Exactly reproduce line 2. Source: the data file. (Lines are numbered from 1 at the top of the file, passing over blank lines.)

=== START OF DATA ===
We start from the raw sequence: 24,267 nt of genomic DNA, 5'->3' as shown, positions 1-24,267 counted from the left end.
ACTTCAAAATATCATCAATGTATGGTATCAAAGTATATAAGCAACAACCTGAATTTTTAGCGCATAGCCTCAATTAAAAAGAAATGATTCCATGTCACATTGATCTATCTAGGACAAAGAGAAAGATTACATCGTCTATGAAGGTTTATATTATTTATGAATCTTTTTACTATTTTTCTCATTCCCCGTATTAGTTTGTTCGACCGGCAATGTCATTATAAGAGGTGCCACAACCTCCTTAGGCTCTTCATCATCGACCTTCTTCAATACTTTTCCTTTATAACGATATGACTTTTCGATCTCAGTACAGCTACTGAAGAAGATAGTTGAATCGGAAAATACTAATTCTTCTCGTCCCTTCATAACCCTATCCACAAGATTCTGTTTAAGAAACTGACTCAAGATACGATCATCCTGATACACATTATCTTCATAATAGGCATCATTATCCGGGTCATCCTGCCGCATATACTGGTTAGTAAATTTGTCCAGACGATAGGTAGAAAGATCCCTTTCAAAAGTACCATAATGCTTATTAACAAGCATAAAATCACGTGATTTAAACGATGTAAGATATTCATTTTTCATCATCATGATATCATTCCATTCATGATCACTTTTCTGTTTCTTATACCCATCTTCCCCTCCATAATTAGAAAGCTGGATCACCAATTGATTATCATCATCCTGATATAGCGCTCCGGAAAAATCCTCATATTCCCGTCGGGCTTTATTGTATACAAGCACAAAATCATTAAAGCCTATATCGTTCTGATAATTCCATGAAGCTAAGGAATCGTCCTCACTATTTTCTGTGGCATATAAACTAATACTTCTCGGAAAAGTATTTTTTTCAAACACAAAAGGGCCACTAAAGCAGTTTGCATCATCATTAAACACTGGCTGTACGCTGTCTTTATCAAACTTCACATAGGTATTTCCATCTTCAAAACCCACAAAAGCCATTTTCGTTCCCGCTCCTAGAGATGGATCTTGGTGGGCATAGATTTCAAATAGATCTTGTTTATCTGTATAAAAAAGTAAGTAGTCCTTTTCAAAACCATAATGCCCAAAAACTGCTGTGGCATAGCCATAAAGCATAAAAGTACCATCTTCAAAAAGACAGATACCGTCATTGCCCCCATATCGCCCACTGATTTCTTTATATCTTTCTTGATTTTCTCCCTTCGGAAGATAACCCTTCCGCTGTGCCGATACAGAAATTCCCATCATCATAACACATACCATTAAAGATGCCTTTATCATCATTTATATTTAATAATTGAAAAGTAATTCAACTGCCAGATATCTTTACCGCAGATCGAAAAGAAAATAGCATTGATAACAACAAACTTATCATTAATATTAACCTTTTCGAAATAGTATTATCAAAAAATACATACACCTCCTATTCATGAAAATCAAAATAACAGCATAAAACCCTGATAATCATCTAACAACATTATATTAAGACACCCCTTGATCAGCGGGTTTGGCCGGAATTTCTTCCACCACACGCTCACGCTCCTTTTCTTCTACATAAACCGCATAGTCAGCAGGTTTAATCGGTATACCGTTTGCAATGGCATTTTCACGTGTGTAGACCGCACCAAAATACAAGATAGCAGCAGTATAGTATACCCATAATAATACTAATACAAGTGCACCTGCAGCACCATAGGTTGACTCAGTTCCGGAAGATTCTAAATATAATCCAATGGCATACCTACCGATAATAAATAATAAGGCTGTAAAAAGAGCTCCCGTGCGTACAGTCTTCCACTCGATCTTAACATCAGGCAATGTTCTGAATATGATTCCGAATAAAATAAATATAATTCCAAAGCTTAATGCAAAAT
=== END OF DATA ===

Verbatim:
ACTTCAAAATATCATCAATGTATGGTATCAAAGTATATAAGCAACAACCTGAATTTTTAGCGCATAGCCTCAATTAAAAAGAAATGATTCCATGTCACATTGATCTATCTAGGACAAAGAGAAAGATTACATCGTCTATGAAGGTTTATATTATTTATGAATCTTTTTACTATTTTTCTCATTCCCCGTATTAGTTTGTTCGACCGGCAATGTCATTATAAGAGGTGCCACAACCTCCTTAGGCTCTTCATCATCGACCTTCTTCAATACTTTTCCTTTATAACGATATGACTTTTCGATCTCAGTACAGCTACTGAAGAAGATAGTTGAATCGGAAAATACTAATTCTTCTCGTCCCTTCATAACCCTATCCACAAGATTCTGTTTAAGAAACTGACTCAAGATACGATCATCCTGATACACATTATCTTCATAATAGGCATCATTATCCGGGTCATCCTGCCGCATATACTGGTTAGTAAATTTGTCCAGACGATAGGTAGAAAGATCCCTTTCAAAAGTACCATAATGCTTATTAACAAGCATAAAATCACGTGATTTAAACGATGTAAGATATTCATTTTTCATCATCATGATATCATTCCATTCATGATCACTTTTCTGTTTCTTATACCCATCTTCCCCTCCATAATTAGAAAGCTGGATCACCAATTGATTATCATCATCCTGATATAGCGCTCCGGAAAAATCCTCATATTCCCGTCGGGCTTTATTGTATACAAGCACAAAATCATTAAAGCCTATATCGTTCTGATAATTCCATGAAGCTAAGGAATCGTCCTCACTATTTTCTGTGGCATATAAACTAATACTTCTCGGAAAAGTATTTTTTTCAAACACAAAAGGGCCACTAAAGCAGTTTGCATCATCATTAAACACTGGCTGTACGCTGTCTTTATCAAACTTCACATAGGTATTTCCATCTTCAAAACCCACAAAAGCCATTTTCGTTCCCGCTCCTAGAGATGGATCTTGGTGGGCATAGATTTCAAATAGATCTTGTTTATCTGTATAAAAAAGTAAGTAGTCCTTTTCAAAACCATAATGCCCAAAAACTGCTGTGGCATAGCCATAAAGCATAAAAGTACCATCTTCAAAAAGACAGATACCGTCATTGCCCCCATATCGCCCACTGATTTCTTTATATCTTTCTTGATTTTCTCCCTTCGGAAGATAACCCTTCCGCTGTGCCGATACAGAAATTCCCATCATCATAACACATACCATTAAAGATGCCTTTATCATCATTTATATTTAATAATTGAAAAGTAATTCAACTGCCAGATATCTTTACCGCAGATCGAAAAGAAAATAGCATTGATAACAACAAACTTATCATTAATATTAACCTTTTCGAAATAGTATTATCAAAAAATACATACACCTCCTATTCATGAAAATCAAAATAACAGCATAAAACCCTGATAATCATCTAACAACATTATATTAAGACACCCCTTGATCAGCGGGTTTGGCCGGAATTTCTTCCACCACACGCTCACGCTCCTTTTCTTCTACATAAACCGCATAGTCAGCAGGTTTAATCGGTATACCGTTTGCAATGGCATTTTCACGTGTGTAGACCGCACCAAAATACAAGATAGCAGCAGTATAGTATACCCATAATAATACTAATACAAGTGCACCTGCAGCACCATAGGTTGACTCAGTTCCGGAAGATTCTAAATATAATCCAATGGCATACCTACCGATAATAAATAATAAGGCTGTAAAAAGAGCTCCCGTGCGTACAGTCTTCCACTCGATCTTAACATCAGGCAATGTTCTGAATATGATTCCGAATAAAATAAATATAATTCCAAAGCTTAATGCAAAAT